As we enter week two of Ginvent, we start with something special. We were lucky enough to get tickets to an evening with Capreolus Distillery at Gin Foundry HQ as part of their Summer Series and it was eye opening. Barney, who can talk more than I can, introduced us to his extensive range of products, starting with their most recognisable Garden Swift dry gin, before we moved onto some of the aged gins and eau de vies (which is an incredibly big collection). Today’s gin is from their rare Hart & Dart gin, so good it gets it own name rather than just a barrel aged edition. They start with the Garden Swift gin (which, FYI, came about by hundreds of individual distillations and blends to ensure they were getting the exact mix they were looking for), known for it’s bold fresh Sicilian orange and British lime leaves is then aged in rare mulberry wood barrels. This gin is released in single batches which each has it’s own character from the wood – mulberry adds a sweetness, a spice note and a hint of florals. This sweetness, they say, brings in notes of apricot on top of the 34 carefully picked botanicals already in the gin. They also recommend it in place of an Old Tom gin in cocktails (due to the sweetness), or in a classic negroni thanks to its complexity. So, how does it taste?
In the bottle you can clearly see the amber colour that has been taken on from the wood barrels. Opening my sample and the wooden quality shines through, it’s like a very gentle whiskey. It is slightly spiced and has an almost nutty aroma to it. Pouring it into a glass allows the smell to open up and it has a real kick to it which knocks out any of the gentle floral notes, but you get the citrus and juniper coming through. On the tongue you get a lot of flavours at once, deep pine from the juniper followed by a rich caramel towards the end. You can get a hint of that juicy fruit lurking in the background, and I fully agree with their thoughts on this being great in a negroni. Less convinced by the idea of replacing an Old Tom gin as I don’t get too much sweetness from this. Today I’m copying Rev. Mary who is my gin guru (check her out on Twitter!) and I’ve split my sample into teeny tiny portions. Adding water to the first softens the wooden notes until it hits the middle of your tongue when it appears suddenly and quickly, filling your mouth with that rich, oily texture.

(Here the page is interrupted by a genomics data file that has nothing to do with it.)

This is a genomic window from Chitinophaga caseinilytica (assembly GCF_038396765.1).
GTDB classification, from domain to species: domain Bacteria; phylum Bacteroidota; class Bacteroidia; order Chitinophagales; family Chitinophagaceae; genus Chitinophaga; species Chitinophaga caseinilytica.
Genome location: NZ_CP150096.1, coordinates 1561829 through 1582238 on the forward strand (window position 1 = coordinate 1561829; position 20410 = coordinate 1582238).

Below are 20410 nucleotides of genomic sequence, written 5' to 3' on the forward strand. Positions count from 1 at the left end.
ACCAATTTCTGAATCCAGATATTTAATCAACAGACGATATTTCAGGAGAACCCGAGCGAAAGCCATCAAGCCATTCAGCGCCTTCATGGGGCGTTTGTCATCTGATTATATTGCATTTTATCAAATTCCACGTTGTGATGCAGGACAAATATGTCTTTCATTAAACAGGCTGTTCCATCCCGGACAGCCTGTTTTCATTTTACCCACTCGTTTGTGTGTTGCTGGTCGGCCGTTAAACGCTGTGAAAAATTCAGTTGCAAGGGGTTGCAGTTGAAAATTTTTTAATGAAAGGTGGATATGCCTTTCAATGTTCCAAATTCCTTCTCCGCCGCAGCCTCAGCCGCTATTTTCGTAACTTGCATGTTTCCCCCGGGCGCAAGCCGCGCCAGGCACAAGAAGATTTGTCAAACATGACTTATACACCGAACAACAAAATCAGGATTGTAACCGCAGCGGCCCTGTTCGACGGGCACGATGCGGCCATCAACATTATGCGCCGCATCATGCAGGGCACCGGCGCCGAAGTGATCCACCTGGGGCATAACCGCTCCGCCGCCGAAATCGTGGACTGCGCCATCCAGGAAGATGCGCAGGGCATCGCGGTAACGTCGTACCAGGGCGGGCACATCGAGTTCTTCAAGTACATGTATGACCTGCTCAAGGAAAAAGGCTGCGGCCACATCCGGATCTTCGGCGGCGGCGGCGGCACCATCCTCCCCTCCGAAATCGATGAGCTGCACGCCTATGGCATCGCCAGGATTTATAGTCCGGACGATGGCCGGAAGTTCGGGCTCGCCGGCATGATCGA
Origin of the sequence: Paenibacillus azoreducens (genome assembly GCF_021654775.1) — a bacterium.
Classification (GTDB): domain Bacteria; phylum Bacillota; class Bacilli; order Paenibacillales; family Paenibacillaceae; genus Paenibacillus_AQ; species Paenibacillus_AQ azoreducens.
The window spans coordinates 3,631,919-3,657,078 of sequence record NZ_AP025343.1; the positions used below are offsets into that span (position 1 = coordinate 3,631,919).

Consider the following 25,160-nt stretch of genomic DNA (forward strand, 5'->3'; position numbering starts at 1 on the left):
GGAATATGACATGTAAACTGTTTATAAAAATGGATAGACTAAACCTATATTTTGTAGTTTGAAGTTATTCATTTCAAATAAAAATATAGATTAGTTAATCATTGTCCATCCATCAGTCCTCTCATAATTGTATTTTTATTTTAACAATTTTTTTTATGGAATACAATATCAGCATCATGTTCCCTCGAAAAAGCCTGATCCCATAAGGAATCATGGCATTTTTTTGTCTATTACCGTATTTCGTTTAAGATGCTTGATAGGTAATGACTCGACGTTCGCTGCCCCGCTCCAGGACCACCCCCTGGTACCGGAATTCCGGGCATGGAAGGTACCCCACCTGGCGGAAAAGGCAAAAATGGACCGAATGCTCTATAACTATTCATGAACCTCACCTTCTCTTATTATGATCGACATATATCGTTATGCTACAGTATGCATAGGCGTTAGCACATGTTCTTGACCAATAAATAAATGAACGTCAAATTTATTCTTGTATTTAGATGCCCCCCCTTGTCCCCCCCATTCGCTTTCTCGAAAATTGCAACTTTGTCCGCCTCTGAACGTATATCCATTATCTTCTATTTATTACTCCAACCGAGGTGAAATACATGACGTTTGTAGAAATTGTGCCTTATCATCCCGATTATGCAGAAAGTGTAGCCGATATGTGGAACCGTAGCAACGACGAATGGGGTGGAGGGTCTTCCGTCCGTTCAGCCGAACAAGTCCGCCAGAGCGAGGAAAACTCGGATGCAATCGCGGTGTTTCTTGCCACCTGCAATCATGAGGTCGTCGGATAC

Adding tonic to my second portion brings the colour to a beautiful straw yellow and helps balance the flavours. The citrus comes forward along with those ripe fruit tones, toning down the smokiness from the ageing process. I think adding tonic helps to make it transcend a dark winter night to become lighter and more drinkable in the sunshine. Teeny tiny drink three pairs the gin with Campari and Cocchi vermouth and this is incredible. It really brings out the jammy quality (a while ago I made a negroni using Four Pillars Bloody Shiraz gin and it had that same feeling).
You can get a 50cl bottle of Hart & Dart (which is 47% ABV so not one for the faint hearted) from Gin Kiosk for £49.40 (at time of writing). I think if you like barrel aged gins (which I am slowly learning to appreciate, but they aren’t for everyone) this is great, or if you want to change up your negroni game. However, it is pretty pricey, but for good reason. You can find them on Facebook, Twitter and Instagram.